"I had a chance encounter, a business meeting, with Siddhartha Lal of Royal Enfield, who was launching a brand new bike then," narrates Nair, "He didn't give me the business (it wasn't a pitch for Enfield; it was for Eicher) but he certainly gave me the first Royal Enfield Thunderbird 500." At some point Nair upgraded to a Triumph.
"On my weekend rides, I started meeting other riders, people who land up at a common point for breakfast somewhere far from the city and spend an hour eating together, talking, exchanging ideas. That's when I realised that the image around bikers is a little hedonistic. People think they're irresponsible, spend lakhs on their bikes and just set off alone on dangerous rides... but the truth is different. They're responsible, socially conscious people who like helping each other out." So he thought of bringing this burgeoning pool of misunderstood people together for a cause. At present, through Goodwind Riding, he raises money (he's already touched an impressive seven figure mark) for children fighting cancer at Mumbai's Tata Memorial Hospital and those at Bal Asha Orphanage, also in Mumbai.
His idea to start a biking group grew when he visited Cannes a few years back. Says Nair, "Everyone there seems to want to save the world with their ideas, but a lot of it is selfish. It's a means to an end - to win a Lion. I thought, 'Let me not judge; there might be some people who are sick and tired of peddling soaps and shampoos and genuinely want to do something good with their creativity...'" So he took his passion for biking and clubbed it with his insight on bikers and the idea of riding for charity was reinforced.
He took his first solo ride (Lahaul-Spiti) in October 2016; it's a tough terrain that starts from Chandigarh, via Shimla, Kalpa, Tabo, Lahaul, Spiti... then back into Manali via Rohtang. "In many parts, there's no road, no network. If you fall off, no one will even know," he says, adding in response to my inadvertent 'then why do it...?' expression, "I'm doing it for people battling for life. There has to be some symbolic resemblance to what they're going through. I can't do a comfort cruise and say it's for a cause."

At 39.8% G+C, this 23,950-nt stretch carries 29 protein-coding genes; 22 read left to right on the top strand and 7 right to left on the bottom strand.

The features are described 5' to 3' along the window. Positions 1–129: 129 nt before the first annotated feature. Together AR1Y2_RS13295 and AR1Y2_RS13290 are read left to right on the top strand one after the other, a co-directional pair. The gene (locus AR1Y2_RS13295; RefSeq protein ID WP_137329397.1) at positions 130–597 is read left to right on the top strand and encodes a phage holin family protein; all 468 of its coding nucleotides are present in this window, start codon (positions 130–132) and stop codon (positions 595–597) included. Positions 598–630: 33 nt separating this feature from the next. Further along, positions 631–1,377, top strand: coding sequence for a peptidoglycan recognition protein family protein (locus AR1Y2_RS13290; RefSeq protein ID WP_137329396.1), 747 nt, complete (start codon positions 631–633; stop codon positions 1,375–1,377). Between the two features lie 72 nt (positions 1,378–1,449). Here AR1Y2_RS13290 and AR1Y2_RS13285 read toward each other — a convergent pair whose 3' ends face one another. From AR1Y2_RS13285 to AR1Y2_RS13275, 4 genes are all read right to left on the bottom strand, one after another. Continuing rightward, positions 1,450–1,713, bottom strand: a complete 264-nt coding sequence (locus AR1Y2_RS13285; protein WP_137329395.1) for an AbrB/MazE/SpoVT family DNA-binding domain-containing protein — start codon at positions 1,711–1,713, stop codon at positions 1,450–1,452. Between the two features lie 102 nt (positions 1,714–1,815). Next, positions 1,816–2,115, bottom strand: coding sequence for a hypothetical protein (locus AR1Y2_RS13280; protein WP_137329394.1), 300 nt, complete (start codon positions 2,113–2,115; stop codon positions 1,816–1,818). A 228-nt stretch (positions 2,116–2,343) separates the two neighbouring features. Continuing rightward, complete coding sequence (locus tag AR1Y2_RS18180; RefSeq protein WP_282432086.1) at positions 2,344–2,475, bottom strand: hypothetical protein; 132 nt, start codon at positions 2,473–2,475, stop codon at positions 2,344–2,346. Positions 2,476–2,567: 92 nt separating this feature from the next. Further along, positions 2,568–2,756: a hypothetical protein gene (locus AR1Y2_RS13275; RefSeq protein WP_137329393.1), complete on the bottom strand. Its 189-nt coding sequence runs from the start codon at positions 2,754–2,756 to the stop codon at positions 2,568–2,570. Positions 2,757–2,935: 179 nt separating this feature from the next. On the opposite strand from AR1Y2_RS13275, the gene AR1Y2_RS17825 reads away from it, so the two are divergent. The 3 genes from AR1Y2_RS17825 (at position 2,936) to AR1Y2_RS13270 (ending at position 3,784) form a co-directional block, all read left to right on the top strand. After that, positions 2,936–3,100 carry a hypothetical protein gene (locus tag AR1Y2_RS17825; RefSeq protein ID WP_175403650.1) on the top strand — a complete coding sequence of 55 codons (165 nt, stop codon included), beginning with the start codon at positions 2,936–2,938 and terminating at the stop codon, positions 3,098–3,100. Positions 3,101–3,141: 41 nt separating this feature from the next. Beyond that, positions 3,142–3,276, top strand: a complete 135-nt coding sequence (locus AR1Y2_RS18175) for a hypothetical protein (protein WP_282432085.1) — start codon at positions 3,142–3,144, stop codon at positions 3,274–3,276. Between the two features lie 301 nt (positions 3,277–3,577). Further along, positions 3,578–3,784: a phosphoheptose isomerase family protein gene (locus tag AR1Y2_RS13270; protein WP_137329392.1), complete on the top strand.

The spiritual hypothesis, one that underlies the name of the group, is: 'Goodwind' or 'goodwinds', is a 'sailor term'; in the past, when sailors explored strange seas, they did so in the hope that the goodwinds were on their side. "Seven rides and 22 riders later, not a single one has had as much as a puncture..." says Nair, knocking on wood. It is bike brand-agnostic and riders include entrepreneurs, restaurateurs, and professionals from finance, banking and public relations.
Of these seven rides, some were done by 15 riders, some by three, while some were solo trips. For Nair, a memorable one was the non-stop Mumbai-Karwar ride done by 14 bikers, aptly nicknamed the 'iron butt' ride that takes 13 hours, one way. Riders can't get off except to re-fuel, both their bikes and themselves.
He shares another memorable anecdote about "the most precious donation" of Rs.100. It was when Nair was riding near Chatru, Himachal: "I had parked my bike and was having tea when Indian Army cyclists came along. They were training... and saw my fancy bike. The captain - an avid biker who represented the army as a daredevil during the Republic Day parade for seven years - wanted to sit on my bike. We got talking. I told them what I was riding for. They weren't carrying money as it was a skill-building expedition, but collected whatever they had -about 80-100 rupees- and gave it to me."